Like those before it, the latest 747 will, on the outside, remain true to the original profile, the most obvious changes being a state-of-the-art airfoil and a set of unusual, fetchingly scalloped engine nacelles (it's a noise reduction thing).
Admittedly this is all so much gibberish to the majority of passengers -- not to mention executives holding the purse strings at the airlines -- who aren't weepy romantics when it comes to which aircraft they're riding to London or Singapore. To many, the only glimpse of their plane's exterior is a few square feet at that entryway umbilicus where the boarding door meets the jetway. So, more critically, what does a new 747 mean in the battle with archrival Airbus? If anything, the presence of a revamped 747 wedges the A380 into a tighter competitive corner than it already was in. Exactly how snug that corner is remains to be seen, though I have my suspicions. Despite my enmity toward its overpumped physique, I was guardedly optimistic about the A380's future. Until the Boeing announcement.
With a minor fuselage extension of about 12 feet (total length is now a bit over 223 feet), the 747-8 will feature limited room for additional seating. The point is not to increase capacity as much as to upgrade the plane's systems and capabilities to modern standards, drawing from the successful architecture of the 777 and also from ideas previously researched for the 787. The -400, currently the 747's most advanced variant, was developed more than two decades ago. (Yours truly, incidentally, was a passenger on the first scheduled international departure of a 747-400: Northwest Airlines flight 17, from New York to Tokyo on June 1, 1989. I still have one of the wooden sake cups that were handed out to customers.) With an extra 35 or so seats, the -8 will occupy a slot somewhere between the 777 and the A380 -- precisely where the 747-400 sits today.
In this regard, the -8 will be less of a direct rival to the A380 than a replacement option for 747s now in service. What should work to Boeing's advantage is a relatively seamless transition, for airlines, from older 747s to this one. For carriers on the fence about the A380, the Boeing may prove an easier swallow than taking on a new and altogether unproven model -- as might the promise of a 12 percent fuel efficiency advantage, and a whopping 22 percent lower trip cost, over the similar-size Airbus. As for the investment gamble Boeing itself has taken, estimated at around $4 billion, it is far below what Airbus has spent to devise its own double-decker behemoth from scratch.
Roughly a thousand 747s are currently flying around the globe -- more than any other jetliner save the 737, the A320 and the DC-9/MD-80 series. Many people are surprised to learn that there are more airworthy 747s than either 757s or 767s. (Neither the 757 nor the DC-9/MD-80 is still in production.) Boeing predicts a need for approximately 900 airplanes in the 747's class over the next 20 years. Note also Boeing's emphasis on a freighter option for the 747-8. Of late, most 747 sales have been as cargo haulers, and the plane's long history as an outstanding freighter (anyone remember the days of Flying Tigers or Seaboard World?) should provide a certain profit buffer should sales of the passenger versions falter. It's perhaps significant that the launch customers for the 747-8 program are Japan's Nippon Cargo Airlines (an All Nippon Airways affiliate) and Luxembourg's Cargolux (a longtime 747 operator), with commitments for 34 ships.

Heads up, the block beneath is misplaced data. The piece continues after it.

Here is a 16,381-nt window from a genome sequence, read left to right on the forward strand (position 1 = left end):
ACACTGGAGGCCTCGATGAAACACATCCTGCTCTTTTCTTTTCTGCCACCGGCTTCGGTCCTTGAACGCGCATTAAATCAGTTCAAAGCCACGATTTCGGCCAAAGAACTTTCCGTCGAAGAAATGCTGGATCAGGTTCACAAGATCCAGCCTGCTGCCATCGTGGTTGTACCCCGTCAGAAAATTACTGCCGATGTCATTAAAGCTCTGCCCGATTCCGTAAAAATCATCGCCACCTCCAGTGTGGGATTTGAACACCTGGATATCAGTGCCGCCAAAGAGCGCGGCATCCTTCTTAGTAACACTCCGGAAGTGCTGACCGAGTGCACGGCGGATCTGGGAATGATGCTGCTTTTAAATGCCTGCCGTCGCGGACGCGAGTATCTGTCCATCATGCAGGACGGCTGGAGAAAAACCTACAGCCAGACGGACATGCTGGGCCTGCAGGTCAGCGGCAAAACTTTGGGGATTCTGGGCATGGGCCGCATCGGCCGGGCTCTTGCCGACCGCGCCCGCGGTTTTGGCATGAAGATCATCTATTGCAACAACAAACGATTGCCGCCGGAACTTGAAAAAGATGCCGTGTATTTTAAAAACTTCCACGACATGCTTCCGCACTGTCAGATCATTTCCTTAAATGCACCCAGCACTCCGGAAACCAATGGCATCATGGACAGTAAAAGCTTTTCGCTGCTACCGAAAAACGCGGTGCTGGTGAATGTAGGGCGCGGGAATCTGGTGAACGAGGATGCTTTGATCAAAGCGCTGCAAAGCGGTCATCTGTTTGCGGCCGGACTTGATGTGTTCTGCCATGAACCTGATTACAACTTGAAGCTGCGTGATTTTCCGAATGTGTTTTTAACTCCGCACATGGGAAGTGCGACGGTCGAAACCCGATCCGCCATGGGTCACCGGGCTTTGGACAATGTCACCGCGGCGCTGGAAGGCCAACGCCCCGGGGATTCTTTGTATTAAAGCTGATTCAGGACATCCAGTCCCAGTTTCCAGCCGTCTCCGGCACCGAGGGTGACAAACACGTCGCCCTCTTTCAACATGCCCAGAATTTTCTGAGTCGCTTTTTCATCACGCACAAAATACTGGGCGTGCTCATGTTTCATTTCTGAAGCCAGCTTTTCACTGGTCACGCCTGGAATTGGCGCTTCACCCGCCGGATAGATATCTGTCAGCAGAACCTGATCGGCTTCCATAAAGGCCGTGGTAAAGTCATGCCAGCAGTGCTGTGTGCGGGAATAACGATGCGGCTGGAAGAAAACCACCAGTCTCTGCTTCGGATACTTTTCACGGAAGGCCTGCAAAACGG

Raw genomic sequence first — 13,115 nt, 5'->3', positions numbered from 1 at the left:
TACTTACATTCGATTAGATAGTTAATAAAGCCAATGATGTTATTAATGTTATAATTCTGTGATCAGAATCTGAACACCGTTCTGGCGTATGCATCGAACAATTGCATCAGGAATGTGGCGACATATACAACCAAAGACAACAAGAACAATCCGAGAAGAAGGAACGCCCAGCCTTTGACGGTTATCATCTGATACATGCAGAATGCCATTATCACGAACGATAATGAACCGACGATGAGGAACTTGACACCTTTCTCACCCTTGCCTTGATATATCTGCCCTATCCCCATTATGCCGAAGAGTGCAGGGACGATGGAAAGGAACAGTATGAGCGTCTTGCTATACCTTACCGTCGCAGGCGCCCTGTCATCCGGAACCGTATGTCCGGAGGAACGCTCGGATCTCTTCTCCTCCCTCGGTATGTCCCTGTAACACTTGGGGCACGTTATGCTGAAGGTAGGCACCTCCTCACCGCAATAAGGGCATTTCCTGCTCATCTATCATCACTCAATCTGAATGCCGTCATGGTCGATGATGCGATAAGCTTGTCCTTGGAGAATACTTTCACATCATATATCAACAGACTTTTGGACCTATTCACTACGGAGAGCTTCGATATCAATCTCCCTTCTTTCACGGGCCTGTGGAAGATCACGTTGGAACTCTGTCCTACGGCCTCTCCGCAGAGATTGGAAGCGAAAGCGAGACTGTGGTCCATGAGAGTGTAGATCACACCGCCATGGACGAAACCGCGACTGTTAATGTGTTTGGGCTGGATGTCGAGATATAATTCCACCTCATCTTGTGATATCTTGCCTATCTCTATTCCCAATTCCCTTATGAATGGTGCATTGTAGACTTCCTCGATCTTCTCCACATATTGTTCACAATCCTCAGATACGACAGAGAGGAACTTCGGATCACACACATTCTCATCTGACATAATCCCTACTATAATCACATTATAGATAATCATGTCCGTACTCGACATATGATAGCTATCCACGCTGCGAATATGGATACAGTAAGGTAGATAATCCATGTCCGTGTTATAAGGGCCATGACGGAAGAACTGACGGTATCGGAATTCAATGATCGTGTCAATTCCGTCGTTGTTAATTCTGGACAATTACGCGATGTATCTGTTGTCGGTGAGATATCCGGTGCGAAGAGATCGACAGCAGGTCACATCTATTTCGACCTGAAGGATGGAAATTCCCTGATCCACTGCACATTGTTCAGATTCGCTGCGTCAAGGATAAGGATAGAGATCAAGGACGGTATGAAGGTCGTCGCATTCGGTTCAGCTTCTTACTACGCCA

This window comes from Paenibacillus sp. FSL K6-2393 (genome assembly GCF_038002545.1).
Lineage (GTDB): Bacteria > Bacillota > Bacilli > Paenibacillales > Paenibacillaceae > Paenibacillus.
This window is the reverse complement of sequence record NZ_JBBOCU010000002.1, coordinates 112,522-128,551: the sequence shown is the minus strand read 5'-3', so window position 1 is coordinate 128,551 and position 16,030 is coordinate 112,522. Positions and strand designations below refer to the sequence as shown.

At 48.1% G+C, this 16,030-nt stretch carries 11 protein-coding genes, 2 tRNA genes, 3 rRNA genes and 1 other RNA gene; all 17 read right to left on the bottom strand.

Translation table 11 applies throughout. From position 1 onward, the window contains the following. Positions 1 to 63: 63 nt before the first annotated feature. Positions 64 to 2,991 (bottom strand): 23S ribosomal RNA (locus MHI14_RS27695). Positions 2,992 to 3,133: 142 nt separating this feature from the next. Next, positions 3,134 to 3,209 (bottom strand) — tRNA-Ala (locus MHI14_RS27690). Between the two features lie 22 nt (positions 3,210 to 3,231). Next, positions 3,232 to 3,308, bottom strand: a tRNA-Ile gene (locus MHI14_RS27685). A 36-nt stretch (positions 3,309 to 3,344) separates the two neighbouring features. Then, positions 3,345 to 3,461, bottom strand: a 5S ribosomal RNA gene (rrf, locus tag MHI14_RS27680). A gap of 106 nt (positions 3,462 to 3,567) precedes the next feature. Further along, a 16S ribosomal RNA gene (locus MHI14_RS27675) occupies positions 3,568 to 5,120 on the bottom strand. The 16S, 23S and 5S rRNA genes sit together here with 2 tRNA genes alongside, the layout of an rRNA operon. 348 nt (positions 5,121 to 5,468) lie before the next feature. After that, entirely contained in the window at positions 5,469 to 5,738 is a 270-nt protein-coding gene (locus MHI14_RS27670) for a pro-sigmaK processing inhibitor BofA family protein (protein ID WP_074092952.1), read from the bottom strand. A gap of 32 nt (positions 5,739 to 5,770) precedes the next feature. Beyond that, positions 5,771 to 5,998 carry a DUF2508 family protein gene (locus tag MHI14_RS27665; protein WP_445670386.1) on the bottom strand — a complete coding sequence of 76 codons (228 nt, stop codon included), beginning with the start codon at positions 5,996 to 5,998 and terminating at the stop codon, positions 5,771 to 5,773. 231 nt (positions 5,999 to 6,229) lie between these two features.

For now, and maybe permanently, the plane is called the 747-8. This designator is something of a non sequitur for Boeing, which has gone to great lengths to retain its orderly numbering system. Not only has the familiar 7-dash-7 sequence remained intact, but the variant suffixes have too. The 737, for instance, progressed from the 737-100 through the 737-900 without a skip. The 747 got a bit weird in the early '70s with the short-bodied SP, but in the minds of purists, next in line should be the -500. The choice of -8, however, is wily and significant in two ways. It's a pitch to the Asian market, where eight is considered a fortuitous number, and it's a subtle jab at the Airbus A380.
A not-so-subtle jab are the -8's specs. Price and performance, not nomenclature, will bring in the orders, and a look at the plane's numbers, from acquisition costs through operating data, should have the folks in Toulouse sweating profusely.
After five straight years of second-place sales, Boeing has once again gained the upper hand against Airbus. The 737 is doing well, and pre-production orders of the 787 are solidly outscoring those of the derivative A350. Now this. The modest makeover of a 35-year-old bird could bring dividends for decades to come.
I'd go so far as to call the A380 a white elephant, but elephants, for all their girth and heft, are at least kind of cool looking.
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Boeing 747 trivia and infamy:
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GO-AROUNDS (formerly "Missed Approaches")
Dear Patrick Smith: I anticipate you'll receive hundreds of similar corrections, but your list of the longest scheduled nonstop flights seems to have omitted a few obvious candidates, including a flight I have taken many times, San Francisco-Hong Kong, at 6,927 miles.
-- Dan Kutten
Author's reply: Several e-mails like this one were received, all citing statute rather than nautical miles. If you're using the Great Circle Mapper, be careful to select nautical miles in the "path distance" window. The list of the 10 longest flights is correct as it appears.